View Full Version : Schoolastic and PBS Negative Portrayal of Homeschooler.

02-16-2007, 09:43 PM
Searched Snopes and found nothing on this.....


If you haven't seen any of the one minute WordGirl shorts throughout the PBS KIDS GO! weekday programming or the two minute WordGirl
episodes which air after the very popular Maya & Miguel show on your local PBS station, please take a moment to visit the PBS KIDS website to view the negative portrayal of home schooled students
that is being espoused in this programming. The link to the website is:

http://pbskids. org/wordgirl/ (http://pbskids.org/wordgirl/)

Click on the left side "Heroes, Villains & Mere Mortals" then select the character "Tobey". Here's the character description from the website:

"Tobey is a 10-year-old home schooled genius who causes serious property damage in order to get WordGirl's attention, not that he'd ever admit it. He's a master of robotics, building giant robots to do his bidding. He's constantly trying to prove that he is
WordGirl's intellectual superior, and that he isn't afraid of his mommy."

In one episode, there is a comment about Tobey that "he's so timid that he has a hard time making friends." In the same episode, Tobey also acts very rude and destructive. You can see this episode and others (they are all only a minute or so long) by going to the same website link above and clicking on "Adventures of WordGirl" on the left side of the webpage, and then when the "Choose a Character" screen comes up, select "Tobey" and then click on the first picture
under "Choose an Episode" at the bottom of the screen (it's the one with the robot picture).

Scholastic's choice to portray this intelligent, yet socially inept and deviant character as a home schooled student is a glaring attack on home schooling and educational choice. Scholastic would not have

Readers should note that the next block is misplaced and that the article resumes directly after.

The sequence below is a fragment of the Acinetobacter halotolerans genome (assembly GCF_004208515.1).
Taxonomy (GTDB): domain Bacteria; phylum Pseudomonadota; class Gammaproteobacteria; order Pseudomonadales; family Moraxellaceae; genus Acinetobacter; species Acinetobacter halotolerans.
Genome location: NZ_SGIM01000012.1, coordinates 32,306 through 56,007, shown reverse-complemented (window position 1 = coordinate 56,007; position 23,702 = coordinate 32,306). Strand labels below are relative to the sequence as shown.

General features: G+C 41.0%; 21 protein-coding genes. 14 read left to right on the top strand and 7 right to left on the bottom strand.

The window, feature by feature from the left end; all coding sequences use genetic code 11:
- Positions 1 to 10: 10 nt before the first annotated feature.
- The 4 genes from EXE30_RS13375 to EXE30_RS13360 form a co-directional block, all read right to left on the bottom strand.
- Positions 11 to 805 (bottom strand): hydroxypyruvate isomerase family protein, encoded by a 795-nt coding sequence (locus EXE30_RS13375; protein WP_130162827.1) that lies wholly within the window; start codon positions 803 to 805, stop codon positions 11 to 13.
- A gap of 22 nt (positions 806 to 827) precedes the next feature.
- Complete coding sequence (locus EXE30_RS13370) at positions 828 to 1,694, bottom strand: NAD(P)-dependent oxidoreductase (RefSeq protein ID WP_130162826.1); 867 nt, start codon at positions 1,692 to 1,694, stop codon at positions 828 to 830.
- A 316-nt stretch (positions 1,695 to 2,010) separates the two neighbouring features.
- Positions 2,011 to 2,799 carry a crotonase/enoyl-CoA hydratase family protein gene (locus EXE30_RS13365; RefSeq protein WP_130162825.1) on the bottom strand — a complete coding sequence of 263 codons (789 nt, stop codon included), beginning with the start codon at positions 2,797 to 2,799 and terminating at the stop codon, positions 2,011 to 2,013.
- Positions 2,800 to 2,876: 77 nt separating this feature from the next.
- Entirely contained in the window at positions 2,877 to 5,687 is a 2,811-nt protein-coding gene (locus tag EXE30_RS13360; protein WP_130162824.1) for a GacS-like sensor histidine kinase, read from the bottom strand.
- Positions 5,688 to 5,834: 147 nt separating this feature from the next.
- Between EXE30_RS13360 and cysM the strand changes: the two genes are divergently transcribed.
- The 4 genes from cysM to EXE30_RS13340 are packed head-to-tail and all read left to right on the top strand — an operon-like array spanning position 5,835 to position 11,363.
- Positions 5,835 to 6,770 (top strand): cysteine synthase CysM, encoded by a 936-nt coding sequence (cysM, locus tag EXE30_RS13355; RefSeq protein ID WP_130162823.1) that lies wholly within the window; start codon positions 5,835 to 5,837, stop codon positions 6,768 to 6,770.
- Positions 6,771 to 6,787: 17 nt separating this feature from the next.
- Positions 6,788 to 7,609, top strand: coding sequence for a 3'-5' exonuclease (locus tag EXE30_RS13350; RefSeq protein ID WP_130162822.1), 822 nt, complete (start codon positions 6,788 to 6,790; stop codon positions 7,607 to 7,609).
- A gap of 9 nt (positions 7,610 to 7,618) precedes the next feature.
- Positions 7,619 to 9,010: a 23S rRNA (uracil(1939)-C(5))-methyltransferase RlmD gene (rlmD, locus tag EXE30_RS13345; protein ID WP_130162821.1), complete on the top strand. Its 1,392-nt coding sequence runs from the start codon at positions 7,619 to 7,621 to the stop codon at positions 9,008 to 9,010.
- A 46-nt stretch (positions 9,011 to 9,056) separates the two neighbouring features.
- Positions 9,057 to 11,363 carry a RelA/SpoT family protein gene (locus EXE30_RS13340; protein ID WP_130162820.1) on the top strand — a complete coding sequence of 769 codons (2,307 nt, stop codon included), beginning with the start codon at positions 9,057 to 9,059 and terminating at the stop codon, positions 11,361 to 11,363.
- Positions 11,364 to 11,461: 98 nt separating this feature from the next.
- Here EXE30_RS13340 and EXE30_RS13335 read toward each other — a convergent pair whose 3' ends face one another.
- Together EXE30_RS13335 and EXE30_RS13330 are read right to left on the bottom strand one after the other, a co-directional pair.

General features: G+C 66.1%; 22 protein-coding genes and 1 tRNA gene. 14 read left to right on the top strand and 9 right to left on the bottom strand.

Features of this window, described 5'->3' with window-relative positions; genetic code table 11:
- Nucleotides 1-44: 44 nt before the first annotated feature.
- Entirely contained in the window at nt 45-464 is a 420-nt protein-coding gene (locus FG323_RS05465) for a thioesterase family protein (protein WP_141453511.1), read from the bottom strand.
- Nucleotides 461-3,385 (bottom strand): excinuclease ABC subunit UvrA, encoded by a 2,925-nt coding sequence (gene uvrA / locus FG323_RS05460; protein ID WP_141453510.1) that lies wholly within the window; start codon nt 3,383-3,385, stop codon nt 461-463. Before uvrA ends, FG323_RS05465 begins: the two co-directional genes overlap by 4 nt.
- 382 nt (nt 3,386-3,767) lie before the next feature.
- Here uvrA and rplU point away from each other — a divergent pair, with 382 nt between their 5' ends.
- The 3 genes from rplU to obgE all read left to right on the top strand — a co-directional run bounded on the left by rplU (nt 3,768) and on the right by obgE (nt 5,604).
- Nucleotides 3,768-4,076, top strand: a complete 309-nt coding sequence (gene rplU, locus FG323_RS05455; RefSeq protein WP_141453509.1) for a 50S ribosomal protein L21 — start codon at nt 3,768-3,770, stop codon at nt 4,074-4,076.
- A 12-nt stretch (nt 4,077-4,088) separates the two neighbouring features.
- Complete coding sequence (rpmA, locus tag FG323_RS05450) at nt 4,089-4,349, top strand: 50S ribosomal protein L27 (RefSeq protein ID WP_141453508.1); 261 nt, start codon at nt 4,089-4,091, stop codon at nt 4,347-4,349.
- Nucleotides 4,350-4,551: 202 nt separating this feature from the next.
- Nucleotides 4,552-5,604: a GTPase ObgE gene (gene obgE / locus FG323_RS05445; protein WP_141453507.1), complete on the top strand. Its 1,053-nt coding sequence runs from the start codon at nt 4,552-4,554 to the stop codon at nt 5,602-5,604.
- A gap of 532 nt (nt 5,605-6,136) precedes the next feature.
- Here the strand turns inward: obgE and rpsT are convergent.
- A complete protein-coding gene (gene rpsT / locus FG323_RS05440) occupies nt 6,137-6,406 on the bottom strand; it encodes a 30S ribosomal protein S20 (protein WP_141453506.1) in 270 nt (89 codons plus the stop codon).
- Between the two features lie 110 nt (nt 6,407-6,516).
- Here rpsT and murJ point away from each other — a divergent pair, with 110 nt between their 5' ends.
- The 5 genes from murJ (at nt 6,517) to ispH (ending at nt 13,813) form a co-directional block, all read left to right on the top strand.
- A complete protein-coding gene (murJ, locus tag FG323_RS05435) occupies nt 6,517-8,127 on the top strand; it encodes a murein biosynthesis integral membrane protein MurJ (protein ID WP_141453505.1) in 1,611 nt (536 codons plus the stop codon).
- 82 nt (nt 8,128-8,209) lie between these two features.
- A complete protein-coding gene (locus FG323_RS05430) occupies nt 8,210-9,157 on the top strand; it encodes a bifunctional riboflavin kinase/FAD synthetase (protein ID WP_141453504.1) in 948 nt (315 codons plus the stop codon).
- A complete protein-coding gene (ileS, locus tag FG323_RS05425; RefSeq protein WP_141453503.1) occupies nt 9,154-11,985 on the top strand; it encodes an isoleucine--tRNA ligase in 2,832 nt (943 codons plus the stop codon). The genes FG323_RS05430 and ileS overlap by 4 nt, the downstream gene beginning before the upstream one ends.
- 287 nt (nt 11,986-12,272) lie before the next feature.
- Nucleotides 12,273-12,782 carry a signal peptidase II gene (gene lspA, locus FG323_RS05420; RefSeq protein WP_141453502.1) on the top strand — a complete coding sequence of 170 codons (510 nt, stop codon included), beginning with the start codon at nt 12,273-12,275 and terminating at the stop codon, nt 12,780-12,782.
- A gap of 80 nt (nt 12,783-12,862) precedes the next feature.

dared to portray this character as a racial minority or as a homosexual, yet they feel at liberty to attack home schooled students and indirectly their parents who they imply are making social misfits out of their children by teaching them at home. This programming is seen by thousands of children every day and is a
means of influencing their attitudes toward home schooled students. As the saying goes, "If you say it loud enough and long enough, the people will believe it." There is no evidence to support the socialization concern in regards to home schooled students, yet the
educational establishment continues with this propaganda.

Even if your children do not watch PBS, please contact Scholastic Media (the creators of the WordGirl cartoon) and Scholastic Corporation (the owner of Scholastic Media) and let them know your feelings about their choice to portray this socially deviant "villain" as a home schooled student. We need to stop the continued insinuations by the educational establishment that home schooling results in a lack of social aptitude. Insist that Scholastic Media stop making episodes with Tobey and also mention that you will not be purchasing any more of Scholastic's educational books or products until you see that they have removed this character from the WordGirl episodes.

In addition, please contact your local PBS station and ask that they stop airing the WordGirl episodes that involve Tobey and remove them from their website. Emphasize that the portrayal of Tobey as a socially deviant home schooled student is a direct attack on home schooled students and their families. If you happen to be a financial supporter of your local PBS station, make sure to mention this fact to them and tell them that you cannot support a station that airs such programming.